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MWC says special circumstances led them to rent guest cottage to Sen. Edd Houck's daughter
The Cornell cottage on Monroe Street near Mary Washington College's Sunken Road gate. MWC's Web site says it provides a 'temporary residence for visiting professors and guests of the college.'
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Date published: 10/13/2003
Rick Hurley, MWC's executive vice president and chief financial officer, said Greta Houck was being charged the college's highest housing rate--$2,040 per semester, the same fee charged to a student occupying a single bedroom in a campus apartment shared with other students.
Her housing bill was mailed Oct. 1 and is due at the end of the month, Hurley said.
He said Greta Houck's housing bill "sat on a desk" until The Free Lance-Star inquired about it. Hurley said the newspaper's questions reminded him to get it processed.
Hurley said part of the reason for the delay in billing was the unique housing arrangement.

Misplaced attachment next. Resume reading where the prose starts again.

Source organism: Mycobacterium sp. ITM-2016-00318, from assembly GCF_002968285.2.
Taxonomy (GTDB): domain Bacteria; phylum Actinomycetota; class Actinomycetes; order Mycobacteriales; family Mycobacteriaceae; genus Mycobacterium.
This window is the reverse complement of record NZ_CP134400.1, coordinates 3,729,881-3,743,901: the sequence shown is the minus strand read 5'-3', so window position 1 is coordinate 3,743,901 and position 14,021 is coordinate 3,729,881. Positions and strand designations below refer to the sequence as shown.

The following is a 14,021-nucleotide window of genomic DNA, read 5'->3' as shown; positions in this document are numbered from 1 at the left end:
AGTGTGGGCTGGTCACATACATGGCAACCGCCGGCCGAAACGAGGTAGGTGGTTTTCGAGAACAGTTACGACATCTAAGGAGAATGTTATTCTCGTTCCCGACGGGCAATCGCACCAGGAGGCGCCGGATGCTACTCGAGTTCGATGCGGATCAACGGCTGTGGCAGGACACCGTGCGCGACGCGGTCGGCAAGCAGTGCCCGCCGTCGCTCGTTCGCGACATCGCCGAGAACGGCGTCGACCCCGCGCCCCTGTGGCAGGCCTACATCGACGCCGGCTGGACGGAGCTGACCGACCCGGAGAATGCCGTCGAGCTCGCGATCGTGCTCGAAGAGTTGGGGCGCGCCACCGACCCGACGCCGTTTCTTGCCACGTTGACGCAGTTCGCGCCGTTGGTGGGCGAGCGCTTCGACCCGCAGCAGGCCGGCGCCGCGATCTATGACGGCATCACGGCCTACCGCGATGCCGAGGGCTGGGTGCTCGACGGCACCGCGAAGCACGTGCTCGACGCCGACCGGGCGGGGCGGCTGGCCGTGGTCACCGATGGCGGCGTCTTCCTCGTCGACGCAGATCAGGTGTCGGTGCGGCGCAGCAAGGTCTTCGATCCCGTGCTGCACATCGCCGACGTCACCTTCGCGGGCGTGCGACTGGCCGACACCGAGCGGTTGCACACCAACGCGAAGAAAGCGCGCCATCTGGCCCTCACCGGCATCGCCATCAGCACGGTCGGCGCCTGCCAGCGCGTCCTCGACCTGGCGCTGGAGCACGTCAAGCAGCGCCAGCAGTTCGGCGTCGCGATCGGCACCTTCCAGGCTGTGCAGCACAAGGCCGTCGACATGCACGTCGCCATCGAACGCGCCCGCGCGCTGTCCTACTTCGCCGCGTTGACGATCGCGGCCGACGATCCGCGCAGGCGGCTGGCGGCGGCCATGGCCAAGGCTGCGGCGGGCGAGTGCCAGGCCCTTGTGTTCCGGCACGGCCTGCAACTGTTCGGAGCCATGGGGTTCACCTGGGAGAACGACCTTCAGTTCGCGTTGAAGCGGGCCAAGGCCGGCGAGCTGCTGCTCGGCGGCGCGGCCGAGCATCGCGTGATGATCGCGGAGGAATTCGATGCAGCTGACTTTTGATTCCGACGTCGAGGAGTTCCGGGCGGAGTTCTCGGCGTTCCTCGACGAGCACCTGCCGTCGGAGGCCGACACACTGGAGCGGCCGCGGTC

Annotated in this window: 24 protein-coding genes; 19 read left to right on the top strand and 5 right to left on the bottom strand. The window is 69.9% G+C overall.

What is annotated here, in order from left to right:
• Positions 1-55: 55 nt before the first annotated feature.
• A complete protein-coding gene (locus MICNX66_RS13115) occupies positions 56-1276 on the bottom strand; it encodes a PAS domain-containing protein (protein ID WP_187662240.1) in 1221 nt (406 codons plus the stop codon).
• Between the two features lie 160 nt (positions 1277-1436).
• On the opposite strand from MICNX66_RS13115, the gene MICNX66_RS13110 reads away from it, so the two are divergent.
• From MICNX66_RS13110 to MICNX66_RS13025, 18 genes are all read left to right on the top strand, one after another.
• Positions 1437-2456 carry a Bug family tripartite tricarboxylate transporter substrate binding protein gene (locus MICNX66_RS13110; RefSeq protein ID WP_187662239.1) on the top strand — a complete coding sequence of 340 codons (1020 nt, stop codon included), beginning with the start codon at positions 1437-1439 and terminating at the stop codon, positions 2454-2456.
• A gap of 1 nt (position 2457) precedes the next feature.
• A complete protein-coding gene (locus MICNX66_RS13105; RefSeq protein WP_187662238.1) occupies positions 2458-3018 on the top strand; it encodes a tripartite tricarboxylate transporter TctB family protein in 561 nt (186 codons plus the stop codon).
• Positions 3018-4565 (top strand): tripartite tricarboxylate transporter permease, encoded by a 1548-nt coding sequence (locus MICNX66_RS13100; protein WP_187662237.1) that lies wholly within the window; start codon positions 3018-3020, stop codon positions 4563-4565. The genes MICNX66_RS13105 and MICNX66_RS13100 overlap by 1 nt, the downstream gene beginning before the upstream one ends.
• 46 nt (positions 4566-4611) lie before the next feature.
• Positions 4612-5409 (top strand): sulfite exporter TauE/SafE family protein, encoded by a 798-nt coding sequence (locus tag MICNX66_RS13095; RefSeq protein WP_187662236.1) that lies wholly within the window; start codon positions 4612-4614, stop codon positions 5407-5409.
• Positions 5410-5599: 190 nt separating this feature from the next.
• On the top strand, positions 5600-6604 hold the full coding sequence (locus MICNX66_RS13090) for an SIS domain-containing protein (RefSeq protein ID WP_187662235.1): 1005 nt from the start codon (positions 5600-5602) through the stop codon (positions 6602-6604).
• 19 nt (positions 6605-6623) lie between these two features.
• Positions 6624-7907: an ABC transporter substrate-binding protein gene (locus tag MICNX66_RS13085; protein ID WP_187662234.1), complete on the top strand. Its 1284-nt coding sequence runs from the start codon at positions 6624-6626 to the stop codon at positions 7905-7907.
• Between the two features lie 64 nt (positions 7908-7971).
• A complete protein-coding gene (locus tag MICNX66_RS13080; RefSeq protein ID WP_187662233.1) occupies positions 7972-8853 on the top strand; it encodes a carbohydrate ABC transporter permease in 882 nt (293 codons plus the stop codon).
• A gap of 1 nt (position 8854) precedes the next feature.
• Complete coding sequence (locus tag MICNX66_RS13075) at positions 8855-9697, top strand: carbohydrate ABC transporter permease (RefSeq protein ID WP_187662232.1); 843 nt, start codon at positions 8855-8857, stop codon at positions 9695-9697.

"It's not unusual that we have odd billing cycles because we deal with so many different situations. To us, this is just another one of those unusual situations," he said.
Houck represents the counties of Culpeper, Louisa, Madison and Orange and parts of Fredericksburg and Spotsylvania County. He serves on the Senate's finance committee, its education and health committee and a joint legislative subcommittee on higher-education funding policies.
According to campaign finance reports, Anderson gave $500 in August to Houck's campaign for re-election. As of Aug. 31, Houck was the only candidate to whom Anderson had made a donation.
Disability-services director Smith was unable to provide current numbers of students with disabilities enrolled at the college. Her records showed that 253 disabled students attended MWC and the college's James Monroe Center in the fall of 2002. Of those, 102 had health impairments and 11 had mobility impairments.
Seventy-one students received special housing accommodations in 2002, including central air conditioning, first-floor rooms, single rooms and single rooms with private baths. All of them lived in residence halls.
According to the college's Web site, May 22 is the deadline for new or transfer students with disabilities to apply for special housing accommodations.
Corbin said Anderson, in a speech during summer preview sessions, encourages new students to come to him directly with problems. She said because the college is small, rules are often broken to accommodate special needs.
"We have rules because we have to," she said, "but we're not rigid."
To reach BETH WATERS HUNLEY: 368-5028 email@example.com